To commemorate the birth centenary of late artist Sayed Haider Raza (1922- 2016), art gallery Akar Prakar is hosting a solo show of the acclaimed artist titled Dance of the Elements, which largely constitutes his Panchtatva series that centers around the Bindu motif.
To understand Raza’s preoccupation with the motif, the paintings in his end years hold the clue, as art critic Ranjit Hoskote had indicated in his artist statement, “We are drawn to the sonic dimension in Raza’s late work: the articulation of light as sound, the universe manifesting its presence as beat and cadence. Aalok, rendered as a concentric array of circles radiating outwards from a central source, is both radiance and resonance. Laya is a concentric array elaborated into an Orphist kaleidoscope of scintillating colour units, intuitively pointing us towards the circling and gathering patterns of dance,” Hoskote had explained.
“In 2013, Raza painted seven paintings that featured only text, thoughts and sayings, by Mahatma Gandhi as a tribute to Gandhi and in 2017 a book titled Gandhi in Raza was brought out. When I requested him to paint more apart from the text, he said ‘I cannot impose, Gandhi stands by himself,’” recalls Reena Lath, Founder, Akar Prakar Gallery, in a conversation with The Morning Standard. “We liked the works so much that we kept two for ourselves,” adds Lath. Throughout his life, Raza chose to stand on his ideas of self-discovery. Born in Madhya Pradesh, he studied painting at the Nagpur School of Art and the Sir J.J.School of Art.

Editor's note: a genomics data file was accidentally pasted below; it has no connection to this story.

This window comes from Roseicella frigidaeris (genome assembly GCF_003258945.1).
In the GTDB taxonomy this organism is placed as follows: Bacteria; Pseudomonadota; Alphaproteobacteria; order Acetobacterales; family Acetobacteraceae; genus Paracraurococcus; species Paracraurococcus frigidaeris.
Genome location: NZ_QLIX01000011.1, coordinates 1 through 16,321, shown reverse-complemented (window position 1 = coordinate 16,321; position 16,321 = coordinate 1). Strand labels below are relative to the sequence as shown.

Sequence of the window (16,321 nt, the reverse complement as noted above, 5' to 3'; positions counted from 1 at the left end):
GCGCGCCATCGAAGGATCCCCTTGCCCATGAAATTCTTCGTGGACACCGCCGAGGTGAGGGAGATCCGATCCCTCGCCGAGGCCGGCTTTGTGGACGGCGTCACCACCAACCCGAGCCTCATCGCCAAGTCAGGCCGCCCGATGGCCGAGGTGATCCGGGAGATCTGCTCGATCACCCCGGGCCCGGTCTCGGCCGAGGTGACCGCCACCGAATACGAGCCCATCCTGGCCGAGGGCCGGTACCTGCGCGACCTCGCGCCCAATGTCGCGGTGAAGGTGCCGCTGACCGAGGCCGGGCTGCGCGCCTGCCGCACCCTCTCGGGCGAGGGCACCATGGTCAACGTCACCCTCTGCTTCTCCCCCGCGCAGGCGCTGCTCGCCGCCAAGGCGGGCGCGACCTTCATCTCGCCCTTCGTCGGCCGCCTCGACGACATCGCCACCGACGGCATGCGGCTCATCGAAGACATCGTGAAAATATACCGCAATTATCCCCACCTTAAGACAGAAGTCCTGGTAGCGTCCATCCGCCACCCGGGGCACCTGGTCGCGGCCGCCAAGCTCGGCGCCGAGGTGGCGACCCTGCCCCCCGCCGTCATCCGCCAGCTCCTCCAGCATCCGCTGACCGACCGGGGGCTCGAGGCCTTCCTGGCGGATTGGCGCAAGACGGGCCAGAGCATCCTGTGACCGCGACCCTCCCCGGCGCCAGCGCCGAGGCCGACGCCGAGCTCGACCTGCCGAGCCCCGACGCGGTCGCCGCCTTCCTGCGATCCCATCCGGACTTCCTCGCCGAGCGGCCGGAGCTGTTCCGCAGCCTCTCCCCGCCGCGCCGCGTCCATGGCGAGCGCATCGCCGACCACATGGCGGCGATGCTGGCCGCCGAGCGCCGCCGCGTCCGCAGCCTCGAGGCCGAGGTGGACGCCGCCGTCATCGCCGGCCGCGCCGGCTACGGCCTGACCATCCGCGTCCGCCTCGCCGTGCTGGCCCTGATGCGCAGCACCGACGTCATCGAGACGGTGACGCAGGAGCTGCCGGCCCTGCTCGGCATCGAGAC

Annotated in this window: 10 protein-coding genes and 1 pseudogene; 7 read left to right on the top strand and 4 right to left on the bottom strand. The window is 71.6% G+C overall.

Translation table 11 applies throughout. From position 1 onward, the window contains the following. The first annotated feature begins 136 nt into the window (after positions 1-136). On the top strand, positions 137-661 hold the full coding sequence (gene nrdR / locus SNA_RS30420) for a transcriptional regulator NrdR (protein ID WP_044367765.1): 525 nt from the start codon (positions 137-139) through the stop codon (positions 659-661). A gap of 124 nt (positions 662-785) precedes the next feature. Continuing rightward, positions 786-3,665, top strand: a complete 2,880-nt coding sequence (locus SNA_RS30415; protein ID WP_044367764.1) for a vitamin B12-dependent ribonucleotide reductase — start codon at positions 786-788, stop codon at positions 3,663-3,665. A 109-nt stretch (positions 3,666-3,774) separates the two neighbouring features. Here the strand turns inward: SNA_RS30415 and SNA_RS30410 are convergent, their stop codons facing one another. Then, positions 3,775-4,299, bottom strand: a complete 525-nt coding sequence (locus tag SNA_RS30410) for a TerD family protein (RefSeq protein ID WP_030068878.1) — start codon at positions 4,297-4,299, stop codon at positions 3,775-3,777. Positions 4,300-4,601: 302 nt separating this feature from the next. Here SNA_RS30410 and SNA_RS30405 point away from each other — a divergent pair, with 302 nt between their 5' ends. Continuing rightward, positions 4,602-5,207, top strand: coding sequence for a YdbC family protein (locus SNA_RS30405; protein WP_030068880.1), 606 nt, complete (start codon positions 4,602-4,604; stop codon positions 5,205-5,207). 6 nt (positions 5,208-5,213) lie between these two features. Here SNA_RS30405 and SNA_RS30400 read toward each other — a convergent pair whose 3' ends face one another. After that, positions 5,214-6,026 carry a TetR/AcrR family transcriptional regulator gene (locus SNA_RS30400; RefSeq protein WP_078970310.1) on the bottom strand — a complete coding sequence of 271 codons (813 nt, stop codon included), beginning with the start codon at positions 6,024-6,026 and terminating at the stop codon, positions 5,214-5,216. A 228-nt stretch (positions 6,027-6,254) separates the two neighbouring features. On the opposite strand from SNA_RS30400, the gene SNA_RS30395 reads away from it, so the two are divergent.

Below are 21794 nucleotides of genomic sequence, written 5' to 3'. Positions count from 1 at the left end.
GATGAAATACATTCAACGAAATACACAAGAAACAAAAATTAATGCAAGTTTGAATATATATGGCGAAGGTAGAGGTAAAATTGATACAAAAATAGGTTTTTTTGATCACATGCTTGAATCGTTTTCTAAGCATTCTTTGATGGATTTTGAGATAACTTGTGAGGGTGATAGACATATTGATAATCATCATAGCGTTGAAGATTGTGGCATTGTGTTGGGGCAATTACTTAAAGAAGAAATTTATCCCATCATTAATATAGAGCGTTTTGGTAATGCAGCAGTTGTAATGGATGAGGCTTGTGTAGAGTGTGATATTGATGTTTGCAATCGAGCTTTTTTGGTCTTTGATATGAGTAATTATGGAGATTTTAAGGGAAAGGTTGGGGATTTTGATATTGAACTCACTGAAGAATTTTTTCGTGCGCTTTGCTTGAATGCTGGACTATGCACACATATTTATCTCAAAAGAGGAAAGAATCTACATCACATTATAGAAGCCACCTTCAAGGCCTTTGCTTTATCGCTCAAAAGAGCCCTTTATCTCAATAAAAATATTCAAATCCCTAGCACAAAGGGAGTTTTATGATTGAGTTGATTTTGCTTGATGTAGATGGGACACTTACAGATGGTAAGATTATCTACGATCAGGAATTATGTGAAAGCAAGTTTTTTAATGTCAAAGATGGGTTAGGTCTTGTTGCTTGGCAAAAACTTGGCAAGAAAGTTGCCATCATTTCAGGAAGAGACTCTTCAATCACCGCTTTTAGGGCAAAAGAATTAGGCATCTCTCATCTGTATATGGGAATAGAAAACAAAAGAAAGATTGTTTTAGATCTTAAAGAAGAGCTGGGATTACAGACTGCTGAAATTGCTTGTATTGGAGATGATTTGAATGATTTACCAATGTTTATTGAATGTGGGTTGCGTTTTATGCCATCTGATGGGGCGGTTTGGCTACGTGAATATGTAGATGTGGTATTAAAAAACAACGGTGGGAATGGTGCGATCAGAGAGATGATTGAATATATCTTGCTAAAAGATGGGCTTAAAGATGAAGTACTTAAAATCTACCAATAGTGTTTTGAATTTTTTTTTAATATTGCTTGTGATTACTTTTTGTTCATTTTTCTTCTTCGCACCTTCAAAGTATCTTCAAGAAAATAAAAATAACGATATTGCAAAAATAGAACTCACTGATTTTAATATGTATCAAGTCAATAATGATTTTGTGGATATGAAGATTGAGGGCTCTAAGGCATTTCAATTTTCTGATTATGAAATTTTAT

After receiving a French government scholarship in 1950, he left for Ecole Nationale des Beaux Arts, Paris. Raza was awarded the Prix de la Critique in Paris in 1956. He was one of the founders of the Progressive Artists’ Group, along with K H Ara and FN Souza the group which pioneered an era of Indian art on the global canvas.
Raza, a Padma Vibhushan, was also elected Fellow of the Lalit Kala Akademi in 1983 and in 1997, was awarded the Madhya Pradesh Government’s prestigious Kalidas Samman. Lath recounts his experience of meeting the artist.
“It was an honour to meet and know Raza Saab. He had an aura about him. He was tall and handsome with the most exquisite hands. His persona as a modern master often overtook his personality, which was gentle, full of humility, and grace.” She further elucidates his spirit of commitment towards his art.
“Raza was a very intelligent man and though his body became weak towards the last days, he painted every day several hours in the morning and in the evening, each time beginning his painting with a prayerful bow, and folding of his hands; painting was his meditation, it was the language with which he spoke the most eloquently and expressed himself. It was clear that was his purpose of life, his swadharma. How many of us can find our purpose and our swadharma and commit to it single-mindedly as Raza did?” asks Lath.
At: Akar Prakar, D-43, Defence Colony
Till: March 14